3C 273 (PG 1226+023) was the first quasar to be discovered (Schmidt 1963). As it is the brightest object of its kind and because it exhibits a one-sided jet which is visible from the radio regime to $\gamma$-rays, it is one of the best observed and studied AGN. The quasar is located at a redshift of z=0.158, which corresponds to a distance of 650 ${\rm Mpc}$ ( $1~{\rm arcsec}=3.1~{\rm kpc}$, Schmidt 1963). A detailed review of the source is given by Courvoisier (1998).

 \begin{figure}
\par\includegraphics[width=8.5cm,clip]{11607f14}
\end{figure} Figure 4:

Correlated (blue) and total (green) flux spectra for the nucleus of NGC 4151. Also plotted is the spectrum obtained with Spitzer (dotted line) which clearly shows the [Ar III], [S IV] and [Ne II] emission lines at $9.0~{\rm \mu m}$, $10.5~{\rm \mu m}$ and  $12.8~{\rm \mu m}$ respectively (cf. also Fig. 1 in Weedman et al. 2005). For the sake of clarity, the errors of the MIDI data are only indicated every tenth wavelength bin.

Open with DEXTER

The results of our measurements are shown in Fig. 5. Due to the relatively high redshift, the restframe wavelengths probed by MIDI are between 6.5 and $11.5~\mu{\rm m}$. For the first measurement (panel a)), no total flux measurement could be obtained; only intermediate band photometry could be carried out with VISIR 21 days after the interferometric observations (see Appendix A.6). For the second measurement (panel b)), the total flux spectrum has very large errors. Therefore the interferometric data are compared to Spitzer spectra. These were obtained on two different dates: 2007 Feb. 28 (one day before the observations with VISIR) and 2007 Jun. 28. Both Spitzer spectra are almost identical. They are well suited for comparison to the MIDI data because of the pointlike nature of the nucleus in 3C 273: neither in our VISIR imaging (cf. Appendix A.6) nor in our observations with TIMMI2 (Raban et al. 2008) are there signs for extended emission. Furthermore, the VISIR measurements are consistent with the Spitzer spectra, as are the TIMMI2 measurements. We interpret this as an indication that the total flux measured by MIDI in 2008 underestimates the true flux of the source.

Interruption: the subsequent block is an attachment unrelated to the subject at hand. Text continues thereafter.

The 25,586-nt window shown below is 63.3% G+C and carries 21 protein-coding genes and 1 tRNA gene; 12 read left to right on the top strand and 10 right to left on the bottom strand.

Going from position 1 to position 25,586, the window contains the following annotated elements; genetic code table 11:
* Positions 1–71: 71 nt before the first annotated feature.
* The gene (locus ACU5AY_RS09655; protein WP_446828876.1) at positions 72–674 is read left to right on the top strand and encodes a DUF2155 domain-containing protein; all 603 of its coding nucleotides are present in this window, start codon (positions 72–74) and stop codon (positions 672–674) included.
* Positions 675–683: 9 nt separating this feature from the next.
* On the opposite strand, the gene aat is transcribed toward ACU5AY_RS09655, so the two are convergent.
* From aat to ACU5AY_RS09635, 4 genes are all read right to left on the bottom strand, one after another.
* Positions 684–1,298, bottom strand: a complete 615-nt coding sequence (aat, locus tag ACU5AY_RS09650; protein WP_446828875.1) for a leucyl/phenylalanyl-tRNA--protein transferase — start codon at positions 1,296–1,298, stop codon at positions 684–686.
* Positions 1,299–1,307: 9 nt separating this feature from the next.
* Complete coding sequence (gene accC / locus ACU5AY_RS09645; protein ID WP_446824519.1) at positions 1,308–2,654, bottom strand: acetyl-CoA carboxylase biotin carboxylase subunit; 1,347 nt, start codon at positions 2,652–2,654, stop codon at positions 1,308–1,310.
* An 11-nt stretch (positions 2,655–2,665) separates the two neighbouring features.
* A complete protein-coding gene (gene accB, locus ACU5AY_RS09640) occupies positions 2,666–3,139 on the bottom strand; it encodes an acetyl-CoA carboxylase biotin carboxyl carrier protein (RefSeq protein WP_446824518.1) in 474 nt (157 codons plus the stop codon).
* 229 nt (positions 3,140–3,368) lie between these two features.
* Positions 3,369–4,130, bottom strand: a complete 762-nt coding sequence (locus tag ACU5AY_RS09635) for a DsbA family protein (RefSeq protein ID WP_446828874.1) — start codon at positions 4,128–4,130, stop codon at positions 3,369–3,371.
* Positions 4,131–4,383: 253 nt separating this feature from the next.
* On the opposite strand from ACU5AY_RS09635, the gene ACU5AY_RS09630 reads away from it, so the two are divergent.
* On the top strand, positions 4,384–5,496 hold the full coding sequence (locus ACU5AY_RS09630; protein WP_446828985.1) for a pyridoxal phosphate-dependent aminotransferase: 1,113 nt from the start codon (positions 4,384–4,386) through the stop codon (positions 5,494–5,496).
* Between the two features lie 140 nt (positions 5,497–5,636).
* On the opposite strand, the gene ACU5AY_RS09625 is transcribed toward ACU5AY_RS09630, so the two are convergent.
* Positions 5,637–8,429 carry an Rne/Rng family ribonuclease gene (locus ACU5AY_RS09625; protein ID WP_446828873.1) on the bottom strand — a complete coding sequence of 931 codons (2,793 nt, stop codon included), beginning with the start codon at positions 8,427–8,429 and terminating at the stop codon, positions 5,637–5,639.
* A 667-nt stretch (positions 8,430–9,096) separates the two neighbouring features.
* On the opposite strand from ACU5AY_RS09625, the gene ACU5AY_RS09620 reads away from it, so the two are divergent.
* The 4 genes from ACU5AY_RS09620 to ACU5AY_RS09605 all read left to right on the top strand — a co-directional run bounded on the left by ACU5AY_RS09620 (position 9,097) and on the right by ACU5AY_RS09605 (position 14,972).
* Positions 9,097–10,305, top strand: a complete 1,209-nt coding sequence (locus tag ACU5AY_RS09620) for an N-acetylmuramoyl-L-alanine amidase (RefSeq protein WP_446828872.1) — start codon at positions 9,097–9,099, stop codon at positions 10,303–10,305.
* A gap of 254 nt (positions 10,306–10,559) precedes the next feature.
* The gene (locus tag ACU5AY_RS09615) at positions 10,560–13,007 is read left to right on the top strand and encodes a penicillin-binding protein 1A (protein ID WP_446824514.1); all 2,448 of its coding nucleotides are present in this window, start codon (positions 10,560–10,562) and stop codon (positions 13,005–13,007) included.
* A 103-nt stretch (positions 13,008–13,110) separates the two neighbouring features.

The correlated fluxes both rise between 6.5 and $11.5~\mu{\rm m}$. This is mainly due to the silicate feature in emission, which has its peak at $11~\mu{\rm m}$ when looking at the entire mid-infrared spectrum (cf. Fig. 1 in Hao et al. 2005). The measurement on 2007 Feb. 07 has a relatively steep, increasing spectrum and flux values consistent with the Spitzer spectrum at the long wavelength end. The source appears to be only resolved to a minor fraction and only at shorter wavelengths. The correlated fluxes from 2008 Apr. 22, on the other hand, follow the Spitzer spectrum at levels of 50 to $60\%$. It thus seems that up to half of the flux of the source is resolved, and this despite the shorter baseline length and thus smaller spatial resolution. The difference between the correlated fluxes may have two causes: (1) the difference in baselines or (2) the variability of the source. The two interferometric measurements were taken with almost perpendicular baseline orientations ( ${\rm PA}\sim31^{\circ}$ and ${\rm PA}\sim128^{\circ}$). Changes in the correlated flux could thus be interpreted as an indication for an elongated morphology. On the other hand, variability of up to ${\sim}60\%$ has been observed in the mid-infrared at $10.6~{\rm\mu m}$ (Neugebauer & Matthews 1999) for 3C 273, so that the variations could have been caused by intrinsic changes in the spectrum of the quasar. All Spitzer spectra (the two Spitzer spectra shown in Fig. 5 from 2007 Feb. 28 and 2007 Jun. 28 as well as the spectrum in Hao et al. 2005 from 2004 Jan. 06) show variations of less than $10\%$ and are also consistent with the VISIR and TIMMI2 photometries. Hence we see no evidence for any significant variability during our observations. This is also supported by submm data of the source obtained as part of the monitoring program initiated by the SMA (Gurwell et al. 2007): 3C 273 appeared in a relatively quiescent state in February 2007 and April 2008. This leads to the conclusion that we mainly measured the emission from warm dust which is not expected to change on shorter timescales and that the change in the correlated flux is more likely to be caused by an elongated morphology. A more detailed analysis of the MIDI data for 3C 273 will be given in Jaffe et al. in preparation.

4.6 IC 4329A

IC 4329A is an edge-on spiral galaxy at a distance of $65~{\rm Mpc}$ (4793 $\pm$ $27~{\rm km~s}^{-1}$, $1~{\rm arcsec}=320~{\rm pc}$, de Vaucouleurs et al. 1991) hosting a Seyfert 1.2 nucleus. The nuclear activity might be triggered by the proximity to IC 4329, a giant elliptical galaxy. As one of the brightest X-ray sources, it has been mainly studied in this wavelength range.